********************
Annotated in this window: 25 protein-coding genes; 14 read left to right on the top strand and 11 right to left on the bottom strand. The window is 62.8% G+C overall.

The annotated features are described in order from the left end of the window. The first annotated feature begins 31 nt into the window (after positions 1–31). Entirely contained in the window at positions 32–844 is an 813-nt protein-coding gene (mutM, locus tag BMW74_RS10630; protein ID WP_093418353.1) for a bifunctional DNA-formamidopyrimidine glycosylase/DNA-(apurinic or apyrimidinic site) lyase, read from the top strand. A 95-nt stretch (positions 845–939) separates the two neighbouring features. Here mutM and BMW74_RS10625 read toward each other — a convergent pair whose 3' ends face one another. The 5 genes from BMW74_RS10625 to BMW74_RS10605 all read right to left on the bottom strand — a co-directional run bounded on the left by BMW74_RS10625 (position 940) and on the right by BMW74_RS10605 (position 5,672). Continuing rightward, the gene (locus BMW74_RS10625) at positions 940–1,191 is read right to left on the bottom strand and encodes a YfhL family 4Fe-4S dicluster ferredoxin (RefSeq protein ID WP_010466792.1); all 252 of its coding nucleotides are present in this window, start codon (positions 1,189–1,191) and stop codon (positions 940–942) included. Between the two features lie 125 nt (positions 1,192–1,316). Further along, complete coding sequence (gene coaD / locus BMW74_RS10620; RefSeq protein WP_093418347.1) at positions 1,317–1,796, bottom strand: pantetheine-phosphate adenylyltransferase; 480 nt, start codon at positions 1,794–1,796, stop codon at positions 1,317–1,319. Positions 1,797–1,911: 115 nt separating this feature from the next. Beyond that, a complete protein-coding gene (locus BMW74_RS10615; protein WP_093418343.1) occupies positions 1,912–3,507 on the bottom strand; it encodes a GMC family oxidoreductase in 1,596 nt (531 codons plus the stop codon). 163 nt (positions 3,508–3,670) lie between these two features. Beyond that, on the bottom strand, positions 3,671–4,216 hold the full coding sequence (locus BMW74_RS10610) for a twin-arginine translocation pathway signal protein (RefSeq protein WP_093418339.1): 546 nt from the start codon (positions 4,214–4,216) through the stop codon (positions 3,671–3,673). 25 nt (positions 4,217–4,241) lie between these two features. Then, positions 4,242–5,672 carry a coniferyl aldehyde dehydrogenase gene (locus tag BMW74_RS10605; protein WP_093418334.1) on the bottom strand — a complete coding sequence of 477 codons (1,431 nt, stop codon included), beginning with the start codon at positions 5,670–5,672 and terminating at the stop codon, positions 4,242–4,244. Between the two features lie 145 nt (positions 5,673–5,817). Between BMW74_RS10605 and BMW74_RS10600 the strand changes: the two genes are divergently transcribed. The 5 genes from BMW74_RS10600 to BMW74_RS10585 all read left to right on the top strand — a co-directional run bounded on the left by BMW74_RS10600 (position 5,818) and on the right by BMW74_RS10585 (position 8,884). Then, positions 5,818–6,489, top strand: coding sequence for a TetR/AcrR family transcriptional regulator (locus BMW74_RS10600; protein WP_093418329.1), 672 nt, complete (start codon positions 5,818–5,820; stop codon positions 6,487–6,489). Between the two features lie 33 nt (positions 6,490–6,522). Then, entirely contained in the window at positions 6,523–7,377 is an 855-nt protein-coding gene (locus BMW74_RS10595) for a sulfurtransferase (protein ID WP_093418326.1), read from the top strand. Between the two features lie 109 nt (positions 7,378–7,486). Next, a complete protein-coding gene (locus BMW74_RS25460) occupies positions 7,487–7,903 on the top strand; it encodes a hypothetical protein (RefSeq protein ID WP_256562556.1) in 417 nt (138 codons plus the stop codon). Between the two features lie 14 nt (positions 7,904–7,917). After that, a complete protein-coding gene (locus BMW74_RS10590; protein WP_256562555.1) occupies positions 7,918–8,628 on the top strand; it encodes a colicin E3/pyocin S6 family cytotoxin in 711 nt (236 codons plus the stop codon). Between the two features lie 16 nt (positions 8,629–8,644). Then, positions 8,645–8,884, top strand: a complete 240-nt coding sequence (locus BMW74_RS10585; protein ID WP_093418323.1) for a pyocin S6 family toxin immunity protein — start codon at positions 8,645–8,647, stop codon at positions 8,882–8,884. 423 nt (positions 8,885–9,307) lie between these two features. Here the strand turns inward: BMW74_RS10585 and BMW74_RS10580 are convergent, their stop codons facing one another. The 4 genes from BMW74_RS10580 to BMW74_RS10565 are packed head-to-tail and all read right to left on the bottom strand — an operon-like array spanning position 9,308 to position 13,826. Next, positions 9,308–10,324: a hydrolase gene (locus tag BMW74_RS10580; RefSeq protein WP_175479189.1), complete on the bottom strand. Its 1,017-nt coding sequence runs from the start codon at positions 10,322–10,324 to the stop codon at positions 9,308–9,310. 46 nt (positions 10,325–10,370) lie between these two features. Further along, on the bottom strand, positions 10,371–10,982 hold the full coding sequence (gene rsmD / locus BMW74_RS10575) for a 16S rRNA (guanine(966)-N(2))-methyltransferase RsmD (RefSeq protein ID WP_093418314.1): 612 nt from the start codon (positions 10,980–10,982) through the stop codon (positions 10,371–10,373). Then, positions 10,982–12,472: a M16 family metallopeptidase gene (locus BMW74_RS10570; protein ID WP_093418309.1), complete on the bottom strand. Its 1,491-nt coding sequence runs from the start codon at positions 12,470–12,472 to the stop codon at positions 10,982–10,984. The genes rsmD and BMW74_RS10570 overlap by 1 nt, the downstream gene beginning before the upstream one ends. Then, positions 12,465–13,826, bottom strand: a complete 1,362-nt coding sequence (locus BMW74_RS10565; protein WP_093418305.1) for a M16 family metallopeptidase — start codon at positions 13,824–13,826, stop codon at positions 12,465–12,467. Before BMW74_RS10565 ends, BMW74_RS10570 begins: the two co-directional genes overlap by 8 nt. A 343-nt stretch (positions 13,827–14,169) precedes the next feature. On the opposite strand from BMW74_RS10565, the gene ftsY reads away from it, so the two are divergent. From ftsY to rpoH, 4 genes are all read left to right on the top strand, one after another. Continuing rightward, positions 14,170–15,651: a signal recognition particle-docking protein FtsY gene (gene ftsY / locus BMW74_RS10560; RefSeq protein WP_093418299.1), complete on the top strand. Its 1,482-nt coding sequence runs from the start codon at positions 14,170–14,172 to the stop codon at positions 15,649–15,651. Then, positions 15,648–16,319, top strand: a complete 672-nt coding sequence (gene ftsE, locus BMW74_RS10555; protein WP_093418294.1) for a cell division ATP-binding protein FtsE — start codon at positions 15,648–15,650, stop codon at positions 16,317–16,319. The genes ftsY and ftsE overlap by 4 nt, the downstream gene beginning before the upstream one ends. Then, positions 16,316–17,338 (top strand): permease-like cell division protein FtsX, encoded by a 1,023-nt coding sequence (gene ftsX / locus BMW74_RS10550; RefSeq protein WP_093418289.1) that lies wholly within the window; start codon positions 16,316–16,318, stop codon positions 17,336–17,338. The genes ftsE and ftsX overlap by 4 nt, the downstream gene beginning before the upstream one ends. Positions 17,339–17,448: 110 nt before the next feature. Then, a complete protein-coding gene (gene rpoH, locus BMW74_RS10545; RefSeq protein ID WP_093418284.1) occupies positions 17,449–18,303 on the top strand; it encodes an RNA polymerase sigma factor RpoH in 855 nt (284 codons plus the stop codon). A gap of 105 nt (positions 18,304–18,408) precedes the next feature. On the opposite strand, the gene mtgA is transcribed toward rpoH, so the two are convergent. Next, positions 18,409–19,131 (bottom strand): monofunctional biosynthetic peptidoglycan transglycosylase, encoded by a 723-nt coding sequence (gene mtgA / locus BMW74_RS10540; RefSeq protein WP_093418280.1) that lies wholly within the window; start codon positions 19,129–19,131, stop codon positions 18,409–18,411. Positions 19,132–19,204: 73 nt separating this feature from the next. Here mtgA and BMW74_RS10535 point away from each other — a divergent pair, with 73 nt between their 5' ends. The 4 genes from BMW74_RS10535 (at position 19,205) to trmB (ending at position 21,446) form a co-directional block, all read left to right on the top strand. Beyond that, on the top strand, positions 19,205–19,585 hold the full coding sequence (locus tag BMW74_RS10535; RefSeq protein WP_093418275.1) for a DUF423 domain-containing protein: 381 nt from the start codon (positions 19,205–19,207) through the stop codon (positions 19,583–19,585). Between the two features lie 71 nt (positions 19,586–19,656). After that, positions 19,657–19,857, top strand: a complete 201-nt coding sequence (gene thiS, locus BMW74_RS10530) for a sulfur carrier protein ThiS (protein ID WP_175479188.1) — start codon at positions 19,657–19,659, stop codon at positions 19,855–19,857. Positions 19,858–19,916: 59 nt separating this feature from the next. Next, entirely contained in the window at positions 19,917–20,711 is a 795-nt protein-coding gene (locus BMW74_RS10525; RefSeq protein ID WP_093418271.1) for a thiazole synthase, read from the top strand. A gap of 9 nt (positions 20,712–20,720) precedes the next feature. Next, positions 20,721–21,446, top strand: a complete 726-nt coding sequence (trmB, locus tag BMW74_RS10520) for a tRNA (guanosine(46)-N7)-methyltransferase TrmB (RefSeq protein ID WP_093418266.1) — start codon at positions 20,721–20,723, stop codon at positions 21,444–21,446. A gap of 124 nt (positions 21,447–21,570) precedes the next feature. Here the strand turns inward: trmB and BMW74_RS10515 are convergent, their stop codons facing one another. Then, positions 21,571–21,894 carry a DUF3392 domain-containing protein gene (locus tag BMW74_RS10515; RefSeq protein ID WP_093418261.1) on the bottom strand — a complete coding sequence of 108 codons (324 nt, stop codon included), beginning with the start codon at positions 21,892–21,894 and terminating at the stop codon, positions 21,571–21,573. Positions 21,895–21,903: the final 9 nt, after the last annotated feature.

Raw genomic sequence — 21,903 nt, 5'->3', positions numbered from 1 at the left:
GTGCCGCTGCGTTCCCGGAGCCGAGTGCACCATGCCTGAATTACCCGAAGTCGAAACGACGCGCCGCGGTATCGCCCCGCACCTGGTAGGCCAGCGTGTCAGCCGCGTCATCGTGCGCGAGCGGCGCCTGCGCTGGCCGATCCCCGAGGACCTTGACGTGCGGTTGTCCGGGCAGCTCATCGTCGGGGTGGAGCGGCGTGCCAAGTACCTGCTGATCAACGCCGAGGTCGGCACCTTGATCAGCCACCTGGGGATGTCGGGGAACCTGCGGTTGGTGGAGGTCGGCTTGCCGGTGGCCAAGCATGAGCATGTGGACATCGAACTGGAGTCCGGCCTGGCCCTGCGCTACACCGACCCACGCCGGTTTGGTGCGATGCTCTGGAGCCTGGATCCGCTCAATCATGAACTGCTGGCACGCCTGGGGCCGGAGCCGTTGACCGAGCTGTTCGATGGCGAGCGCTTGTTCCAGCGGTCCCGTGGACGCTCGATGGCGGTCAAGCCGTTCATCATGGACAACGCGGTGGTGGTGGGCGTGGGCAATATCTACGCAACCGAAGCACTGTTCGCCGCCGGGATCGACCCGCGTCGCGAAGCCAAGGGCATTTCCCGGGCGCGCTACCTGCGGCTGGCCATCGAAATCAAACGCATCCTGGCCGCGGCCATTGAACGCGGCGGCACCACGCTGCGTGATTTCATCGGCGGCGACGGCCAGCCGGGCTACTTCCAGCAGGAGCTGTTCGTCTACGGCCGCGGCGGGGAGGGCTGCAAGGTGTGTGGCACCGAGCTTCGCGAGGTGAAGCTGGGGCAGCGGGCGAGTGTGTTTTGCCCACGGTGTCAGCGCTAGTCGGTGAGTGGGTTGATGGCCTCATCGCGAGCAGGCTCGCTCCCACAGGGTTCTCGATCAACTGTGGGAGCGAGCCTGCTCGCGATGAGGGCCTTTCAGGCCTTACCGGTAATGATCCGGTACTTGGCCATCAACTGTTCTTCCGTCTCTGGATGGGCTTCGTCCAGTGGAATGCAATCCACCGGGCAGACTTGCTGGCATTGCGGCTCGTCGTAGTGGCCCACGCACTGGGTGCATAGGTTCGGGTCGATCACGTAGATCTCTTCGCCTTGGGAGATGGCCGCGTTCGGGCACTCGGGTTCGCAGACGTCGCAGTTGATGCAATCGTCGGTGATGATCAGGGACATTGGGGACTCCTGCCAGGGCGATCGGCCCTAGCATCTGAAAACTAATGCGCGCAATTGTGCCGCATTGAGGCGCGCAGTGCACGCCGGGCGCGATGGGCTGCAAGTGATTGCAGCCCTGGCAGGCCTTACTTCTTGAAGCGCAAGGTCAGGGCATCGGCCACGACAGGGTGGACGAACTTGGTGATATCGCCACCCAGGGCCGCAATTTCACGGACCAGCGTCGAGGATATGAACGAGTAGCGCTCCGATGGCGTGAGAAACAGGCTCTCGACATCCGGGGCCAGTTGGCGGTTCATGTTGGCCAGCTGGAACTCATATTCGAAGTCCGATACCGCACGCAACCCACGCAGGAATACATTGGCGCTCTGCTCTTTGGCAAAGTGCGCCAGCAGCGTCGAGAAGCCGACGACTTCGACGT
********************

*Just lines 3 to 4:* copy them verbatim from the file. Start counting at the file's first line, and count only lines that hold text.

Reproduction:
Raw genomic sequence — 21,903 nt, 5'->3', positions numbered from 1 at the left:
GTGCCGCTGCGTTCCCGGAGCCGAGTGCACCATGCCTGAATTACCCGAAGTCGAAACGACGCGCCGCGGTATCGCCCCGCACCTGGTAGGCCAGCGTGTCAGCCGCGTCATCGTGCGCGAGCGGCGCCTGCGCTGGCCGATCCCCGAGGACCTTGACGTGCGGTTGTCCGGGCAGCTCATCGTCGGGGTGGAGCGGCGTGCCAAGTACCTGCTGATCAACGCCGAGGTCGGCACCTTGATCAGCCACCTGGGGATGTCGGGGAACCTGCGGTTGGTGGAGGTCGGCTTGCCGGTGGCCAAGCATGAGCATGTGGACATCGAACTGGAGTCCGGCCTGGCCCTGCGCTACACCGACCCACGCCGGTTTGGTGCGATGCTCTGGAGCCTGGATCCGCTCAATCATGAACTGCTGGCACGCCTGGGGCCGGAGCCGTTGACCGAGCTGTTCGATGGCGAGCGCTTGTTCCAGCGGTCCCGTGGACGCTCGATGGCGGTCAAGCCGTTCATCATGGACAACGCGGTGGTGGTGGGCGTGGGCAATATCTACGCAACCGAAGCACTGTTCGCCGCCGGGATCGACCCGCGTCGCGAAGCCAAGGGCATTTCCCGGGCGCGCTACCTGCGGCTGGCCATCGAAATCAAACGCATCCTGGCCGCGGCCATTGAACGCGGCGGCACCACGCTGCGTGATTTCATCGGCGGCGACGGCCAGCCGGGCTACTTCCAGCAGGAGCTGTTCGTCTACGGCCGCGGCGGGGAGGGCTGCAAGGTGTGTGGCACCGAGCTTCGCGAGGTGAAGCTGGGGCAGCGGGCGAGTGTGTTTTGCCCACGGTGTCAGCGCTAGTCGGTGAGTGGGTTGATGGCCTCATCGCGAGCAGGCTCGCTCCCACAGGGTTCTCGATCAACTGTGGGAGCGAGCCTGCTCGCGATGAGGGCCTTTCAGGCCTTACCGGTAATGATCCGGTACTTGGCCATCAACTGTTCTTCCGTCTCTGGATGGGCTTCGTCCAGTGGAATGCAATCCACCGGGCAGACTTGCTGGCATTGCGGCTCGTCGTAGTGGCCCACGCACTGGGTGCATAGGTTCGGGTCGATCACGTAGATCTCTTCGCCTTGGGAGATGGCCGCGTTCGGGCACTCGGGTTCGCAGACGTCGCAGTTGATGCAATCGTCGGTGATGATCAGGGACATTGGGGACTCCTGCCAGGGCGATCGGCCCTAGCATCTGAAAACTAATGCGCGCAATTGTGCCGCATTGAGGCGCGCAGTGCACGCCGGGCGCGATGGGCTGCAAGTGATTGCAGCCCTGGCAGGCCTTACTTCTTGAAGCGCAAGGTCAGGGCATCGGCCACGACAGGGTGGACGAACTTGGTGATATCGCCACCCAGGGCCGCAATTTCACGGACCAGCGTCGAGGATATGAACGAGTAGCGCTCCGATGGCGTGAGAAACAGGCTCTCGACATCCGGGGCCAGTTGGCGGTTCATGTTGGCCAGCTGGAACTCATATTCGAAGTCCGATACCGCACGCAACCCACGCAGGAATACATTGGCGCTCTGCTCTTTGGCAAAGTGCGCCAGCAGCGTCGAGAAGCCGACGACTTCGACGT